In Survival: A Thematic Guide to Canadian Literature(1972) Atwood argues that there ‘are no longer obstacles to physical survival but obstacles to what we may call spiritual survival, to life as anything more than a minimally human being’ (28), thereby implying a dualist representation of the human being, which pervades much of her subsequent work. Descartes (1596-1650) was first to put forth the view of the mind and body as two different components: the mind as an immaterial substance which is distinct from the material body. Although the Cartesian model has been largely refuted in the light of neuroscientific developments, suggesting that human consciousness is a result of, and therefore reducible to processes of the brain, Atwood’s fiction continues to explore a dualist approach.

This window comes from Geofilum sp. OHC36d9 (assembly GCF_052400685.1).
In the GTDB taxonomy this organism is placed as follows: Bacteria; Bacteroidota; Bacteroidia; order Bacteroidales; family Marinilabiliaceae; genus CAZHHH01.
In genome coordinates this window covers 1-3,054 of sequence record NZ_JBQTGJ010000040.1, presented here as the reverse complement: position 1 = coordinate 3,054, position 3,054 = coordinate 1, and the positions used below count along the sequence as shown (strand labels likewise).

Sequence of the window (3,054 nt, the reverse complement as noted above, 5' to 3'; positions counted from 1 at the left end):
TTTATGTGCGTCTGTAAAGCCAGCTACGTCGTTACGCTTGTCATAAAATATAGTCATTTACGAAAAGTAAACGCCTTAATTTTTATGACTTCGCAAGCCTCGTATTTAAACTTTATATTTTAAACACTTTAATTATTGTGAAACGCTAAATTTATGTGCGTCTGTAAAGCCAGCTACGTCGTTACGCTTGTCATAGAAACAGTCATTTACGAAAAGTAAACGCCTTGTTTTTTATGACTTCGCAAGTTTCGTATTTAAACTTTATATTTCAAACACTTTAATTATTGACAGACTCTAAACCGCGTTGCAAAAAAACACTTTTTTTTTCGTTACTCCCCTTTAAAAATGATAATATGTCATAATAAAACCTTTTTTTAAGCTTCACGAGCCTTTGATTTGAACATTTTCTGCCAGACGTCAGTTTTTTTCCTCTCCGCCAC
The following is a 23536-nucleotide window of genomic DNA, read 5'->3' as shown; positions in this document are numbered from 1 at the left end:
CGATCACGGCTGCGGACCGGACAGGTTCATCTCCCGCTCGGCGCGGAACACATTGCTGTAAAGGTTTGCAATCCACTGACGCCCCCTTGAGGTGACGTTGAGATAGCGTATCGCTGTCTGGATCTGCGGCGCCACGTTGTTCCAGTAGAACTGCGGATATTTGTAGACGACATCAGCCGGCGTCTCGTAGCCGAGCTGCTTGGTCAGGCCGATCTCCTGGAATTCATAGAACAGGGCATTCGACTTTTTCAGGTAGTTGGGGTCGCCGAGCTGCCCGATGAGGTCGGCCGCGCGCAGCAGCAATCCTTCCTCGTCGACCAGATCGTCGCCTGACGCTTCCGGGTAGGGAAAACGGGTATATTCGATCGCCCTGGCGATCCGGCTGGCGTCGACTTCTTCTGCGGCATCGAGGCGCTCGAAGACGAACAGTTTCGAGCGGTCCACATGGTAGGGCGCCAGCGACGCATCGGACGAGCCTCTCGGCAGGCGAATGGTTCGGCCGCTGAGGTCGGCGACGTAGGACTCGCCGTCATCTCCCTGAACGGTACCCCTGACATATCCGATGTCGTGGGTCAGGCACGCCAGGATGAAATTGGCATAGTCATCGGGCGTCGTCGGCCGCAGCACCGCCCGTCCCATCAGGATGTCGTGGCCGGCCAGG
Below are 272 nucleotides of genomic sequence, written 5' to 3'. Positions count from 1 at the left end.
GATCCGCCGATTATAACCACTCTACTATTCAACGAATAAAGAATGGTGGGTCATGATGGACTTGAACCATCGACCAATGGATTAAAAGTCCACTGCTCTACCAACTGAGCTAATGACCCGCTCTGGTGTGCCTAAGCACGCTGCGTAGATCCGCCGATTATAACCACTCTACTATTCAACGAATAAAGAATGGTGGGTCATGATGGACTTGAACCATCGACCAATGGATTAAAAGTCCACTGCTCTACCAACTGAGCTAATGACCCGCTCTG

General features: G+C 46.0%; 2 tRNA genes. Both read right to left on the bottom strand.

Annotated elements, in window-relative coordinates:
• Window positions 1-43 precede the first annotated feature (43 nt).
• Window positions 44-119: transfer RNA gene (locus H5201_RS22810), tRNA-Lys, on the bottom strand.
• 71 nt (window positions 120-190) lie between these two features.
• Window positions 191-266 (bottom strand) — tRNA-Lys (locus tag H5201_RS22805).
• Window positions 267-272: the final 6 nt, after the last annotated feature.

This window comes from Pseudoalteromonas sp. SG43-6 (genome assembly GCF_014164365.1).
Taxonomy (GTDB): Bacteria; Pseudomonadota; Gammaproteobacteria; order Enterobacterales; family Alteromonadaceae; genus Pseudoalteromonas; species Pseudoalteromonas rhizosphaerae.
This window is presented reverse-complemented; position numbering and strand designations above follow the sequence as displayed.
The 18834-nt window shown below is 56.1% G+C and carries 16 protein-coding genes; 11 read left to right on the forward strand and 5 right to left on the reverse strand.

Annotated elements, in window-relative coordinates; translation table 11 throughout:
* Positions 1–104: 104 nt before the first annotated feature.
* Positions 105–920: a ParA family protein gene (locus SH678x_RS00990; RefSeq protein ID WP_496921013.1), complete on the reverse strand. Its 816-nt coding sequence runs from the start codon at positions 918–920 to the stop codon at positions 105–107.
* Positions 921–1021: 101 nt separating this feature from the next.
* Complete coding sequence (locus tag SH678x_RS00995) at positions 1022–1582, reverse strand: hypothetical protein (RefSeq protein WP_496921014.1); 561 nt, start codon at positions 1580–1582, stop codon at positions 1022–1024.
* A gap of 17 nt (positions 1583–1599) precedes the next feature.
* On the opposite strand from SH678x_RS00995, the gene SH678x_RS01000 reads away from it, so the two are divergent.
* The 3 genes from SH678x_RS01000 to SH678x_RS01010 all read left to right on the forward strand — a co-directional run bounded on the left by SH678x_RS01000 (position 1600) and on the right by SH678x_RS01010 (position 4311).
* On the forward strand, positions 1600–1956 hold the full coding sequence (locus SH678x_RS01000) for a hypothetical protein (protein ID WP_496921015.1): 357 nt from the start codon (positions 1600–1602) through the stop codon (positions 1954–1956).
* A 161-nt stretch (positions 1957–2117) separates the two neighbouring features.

This article focuses on survival in two of Atwood’s recent novels: Oryx and Crake and The Year of the Flood. In both Atwood conveys a world in which a materialistic view pervades, yet the protagonists in these novels retain a dualist conception of themselves. This results in two distinct issues where ‘survival’ is concerned: survival of the mind and survival of the body. As the characters struggle to live ‘as anything more than a minimally human being’ within their post-apocalyptic setting, fundamental questions arise as to what exactly is necessary for the survival of both the individual and the human race.
Keywords: Atwood, Survival, The Year of the Flood, Oryx and Crake, Dualism, Art, Science.
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